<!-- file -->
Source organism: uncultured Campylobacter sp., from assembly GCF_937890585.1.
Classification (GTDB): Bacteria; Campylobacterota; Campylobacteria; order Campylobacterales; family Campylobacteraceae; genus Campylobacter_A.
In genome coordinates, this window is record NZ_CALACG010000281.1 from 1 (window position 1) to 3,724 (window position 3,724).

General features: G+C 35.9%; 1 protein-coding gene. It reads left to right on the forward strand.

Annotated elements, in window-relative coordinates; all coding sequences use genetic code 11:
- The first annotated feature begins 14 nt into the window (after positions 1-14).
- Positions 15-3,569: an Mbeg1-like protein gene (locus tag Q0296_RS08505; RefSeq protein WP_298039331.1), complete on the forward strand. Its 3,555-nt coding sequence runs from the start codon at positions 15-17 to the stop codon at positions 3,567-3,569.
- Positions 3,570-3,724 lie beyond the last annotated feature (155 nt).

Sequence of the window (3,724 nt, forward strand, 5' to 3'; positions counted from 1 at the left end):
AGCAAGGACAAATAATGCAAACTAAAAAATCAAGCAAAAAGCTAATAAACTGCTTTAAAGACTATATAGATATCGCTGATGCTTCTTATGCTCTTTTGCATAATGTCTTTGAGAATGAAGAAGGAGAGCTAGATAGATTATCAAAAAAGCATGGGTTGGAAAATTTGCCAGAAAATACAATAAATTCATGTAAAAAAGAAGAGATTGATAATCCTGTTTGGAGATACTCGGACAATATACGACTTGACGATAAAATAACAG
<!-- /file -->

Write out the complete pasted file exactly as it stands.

Source organism: uncultured Campylobacter sp., from assembly GCF_937890585.1.
Classification (GTDB): Bacteria; Campylobacterota; Campylobacteria; order Campylobacterales; family Campylobacteraceae; genus Campylobacter_A.
In genome coordinates, this window is record NZ_CALACG010000281.1 from 1 (window position 1) to 3,724 (window position 3,724).

General features: G+C 35.9%; 1 protein-coding gene. It reads left to right on the forward strand.

Annotated elements, in window-relative coordinates; all coding sequences use genetic code 11:
- The first annotated feature begins 14 nt into the window (after positions 1-14).
- Positions 15-3,569: an Mbeg1-like protein gene (locus tag Q0296_RS08505; RefSeq protein WP_298039331.1), complete on the forward strand. Its 3,555-nt coding sequence runs from the start codon at positions 15-17 to the stop codon at positions 3,567-3,569.
- Positions 3,570-3,724 lie beyond the last annotated feature (155 nt).

Sequence of the window (3,724 nt, forward strand, 5' to 3'; positions counted from 1 at the left end):
AGCAAGGACAAATAATGCAAACTAAAAAATCAAGCAAAAAGCTAATAAACTGCTTTAAAGACTATATAGATATCGCTGATGCTTCTTATGCTCTTTTGCATAATGTCTTTGAGAATGAAGAAGGAGAGCTAGATAGATTATCAAAAAAGCATGGGTTGGAAAATTTGCCAGAAAATACAATAAATTCATGTAAAAAAGAAGAGATTGATAATCCTGTTTGGAGATACTCGGACAATATACGACTTGACGATAAAATAACAG